I've had "use secure browsing" and the "HTTPS Everywhere" extension enabled for quite a while, and I had to modify the Metafilter GreaseMonkey scripts to change http to https. I forget the exact steps, but I don't recall it being very difficult.
posted by Greg_Ace at 12:40 PM on November 15 [1 favorite]


For reference, I believe the main change for greasemonkey scripts would be to duplicate any line in the metadata at the top that lists http://metafilter but change to https, for example, the first listed on the mefi wiki page for Greasemonkey scripts has the following metadata:

// ==UserScript==
// @name Subdue Metafilter Titles
// @namespace http://example.com/SubdueMetafilterTitles
// @description Makes titles on the Metafilter front page smaller, and moves them to the "posted by" line.
// @include http://www.metafilter.com/
// @include http://www.metafilter.com/*?page=*
// @include http://ask.metafilter.com/
// @include http://ask.metafilter.com/*?page=*
// @include http://metatalk.metafilter.com/
// @include http://metatalk.metafilter.com/*?page=*
// @version 1
// ==/UserScript==


So it would need to either duplicate each line to add https, so that it works with both, or just change http to https.

In firefox, you would just:
  • click the little monkey
  • click the script name you want to update
  • click edit
  • then make the changes
Mods, one suggestion, and I'm not sure if there is a site policy against this, but couldn't you (automatically) memail every user listed on the wiki page to let them know about the switch to https?
posted by czytm at 2:07 PM on November 15 [2 favorites]


We could in theory; in practice it's a bit dodgy to mefimail tens of thousands of people when a lot of folks in turn get their mefimail forwarded to their email inbox. Makes it less of a magical wand sort of deal since we're not *just* throwing some bits around in the db itself.

So a MetaTalk/banner/sidebar onslaught's really our best bet, and what I'm aiming for. It's a change that will barring any speedbumps go entirely unnoticed by most folks, and we can get out ahead with an announcement and catch any edge-case stragglers after the fact via the contact form.
posted by cortex (staff) at 2:16 PM on November 15 [3 favorites]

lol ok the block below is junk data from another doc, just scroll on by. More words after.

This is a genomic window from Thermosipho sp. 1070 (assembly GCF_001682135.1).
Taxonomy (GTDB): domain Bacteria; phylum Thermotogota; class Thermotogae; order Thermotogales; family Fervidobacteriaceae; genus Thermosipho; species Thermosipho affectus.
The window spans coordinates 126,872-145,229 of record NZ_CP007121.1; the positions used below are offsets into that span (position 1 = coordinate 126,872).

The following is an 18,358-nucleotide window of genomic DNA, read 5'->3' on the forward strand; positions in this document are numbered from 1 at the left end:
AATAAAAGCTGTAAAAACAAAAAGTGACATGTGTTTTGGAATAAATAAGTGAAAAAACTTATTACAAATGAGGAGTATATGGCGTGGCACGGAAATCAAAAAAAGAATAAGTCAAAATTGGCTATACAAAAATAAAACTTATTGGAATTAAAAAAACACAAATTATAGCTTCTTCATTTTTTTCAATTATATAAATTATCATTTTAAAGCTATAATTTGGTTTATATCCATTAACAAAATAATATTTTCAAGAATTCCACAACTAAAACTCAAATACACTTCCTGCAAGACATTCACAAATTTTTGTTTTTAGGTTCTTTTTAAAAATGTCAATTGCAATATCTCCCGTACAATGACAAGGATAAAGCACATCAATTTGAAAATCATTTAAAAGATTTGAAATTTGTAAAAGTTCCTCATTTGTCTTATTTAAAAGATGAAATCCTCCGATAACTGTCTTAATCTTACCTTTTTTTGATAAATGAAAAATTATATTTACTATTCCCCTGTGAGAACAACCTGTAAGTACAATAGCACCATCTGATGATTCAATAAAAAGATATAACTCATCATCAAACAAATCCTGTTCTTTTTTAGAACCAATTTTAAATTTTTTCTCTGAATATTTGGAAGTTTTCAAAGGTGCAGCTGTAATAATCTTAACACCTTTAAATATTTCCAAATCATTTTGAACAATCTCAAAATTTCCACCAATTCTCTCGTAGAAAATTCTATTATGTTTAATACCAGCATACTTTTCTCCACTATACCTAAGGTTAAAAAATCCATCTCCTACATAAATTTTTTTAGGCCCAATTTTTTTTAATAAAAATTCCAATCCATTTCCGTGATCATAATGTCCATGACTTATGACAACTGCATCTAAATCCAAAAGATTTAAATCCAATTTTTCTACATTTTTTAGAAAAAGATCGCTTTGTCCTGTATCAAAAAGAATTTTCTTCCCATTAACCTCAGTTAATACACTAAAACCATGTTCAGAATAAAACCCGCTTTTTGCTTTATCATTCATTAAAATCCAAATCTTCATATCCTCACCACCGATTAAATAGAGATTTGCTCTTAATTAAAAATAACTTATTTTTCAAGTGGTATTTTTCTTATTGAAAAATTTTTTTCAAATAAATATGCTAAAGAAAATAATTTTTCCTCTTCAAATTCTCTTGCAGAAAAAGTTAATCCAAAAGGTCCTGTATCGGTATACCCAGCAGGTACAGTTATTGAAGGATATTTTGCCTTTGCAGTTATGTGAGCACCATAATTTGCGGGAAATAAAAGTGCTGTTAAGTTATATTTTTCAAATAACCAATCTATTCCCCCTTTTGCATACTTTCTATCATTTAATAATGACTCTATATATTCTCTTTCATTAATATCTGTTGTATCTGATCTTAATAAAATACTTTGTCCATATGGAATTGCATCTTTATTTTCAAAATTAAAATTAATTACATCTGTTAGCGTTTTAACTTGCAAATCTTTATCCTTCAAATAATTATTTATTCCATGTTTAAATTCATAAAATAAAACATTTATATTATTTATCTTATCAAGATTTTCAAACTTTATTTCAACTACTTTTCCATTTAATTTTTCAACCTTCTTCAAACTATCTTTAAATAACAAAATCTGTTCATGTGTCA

We could in theory; in practice it's a bit dodgy to mefimail tens of thousands of people when a lot of folks in turn get their mefimail forwarded to their email inbox

Also, some of us have memail turned off.
posted by zarq at 8:30 PM on November 15


The lurkers support me in mefimail.
posted by Chrysostom at 10:59 PM on November 15 [1 favorite]


+1 Metafilter should absolutely be using https by default.

Just do it & stick a note at the head of the page to let people know so they can fix their scripts if they’ve broken.
posted by pharm at 1:22 AM on November 16 [2 favorites]


I'm excited you're doing this! As a tech/library person I think it's great for community-minded sites to default to letting readers read in privacy.

I think czytm was suggesting not memailing tens of thousands of people, but the ~20 people listed as authors on the mefi wiki page for Greasemonkey scripts. Seems like maybe they wouldn't mind a heads up, either officially or from one of us?
posted by john hadron collider at 5:31 AM on November 16 [2 favorites]


Ah, heh, total misread on my part, yes.
posted by cortex (staff) at 7:20 AM on November 16


Ha! I misread that too. Thanks for the clarification. :)
posted by zarq at 9:01 AM on November 16


Ducks are in a row and this looks good to move forward on, so I've just announced the plan to make the change, which we'll do next Friday.
posted by cortex (staff) at 12:59 PM on November 16 [4 favorites]


There’s a weird typo in the above the fold - spacing after the [more inside] runs it right into the posted by line.
posted by bendy at 7:16 PM on November 16


Be particularly mindful of your advertising. The last time I had a customer switch to https by default it was a never-ending parade of discoveries of how fucked the ad providers were. That's been a while and perhaps it's sorted out somewhat in the time since, but my opinion of ad network competence hasn't improved any.
posted by phearlez at 7:43 PM on November 16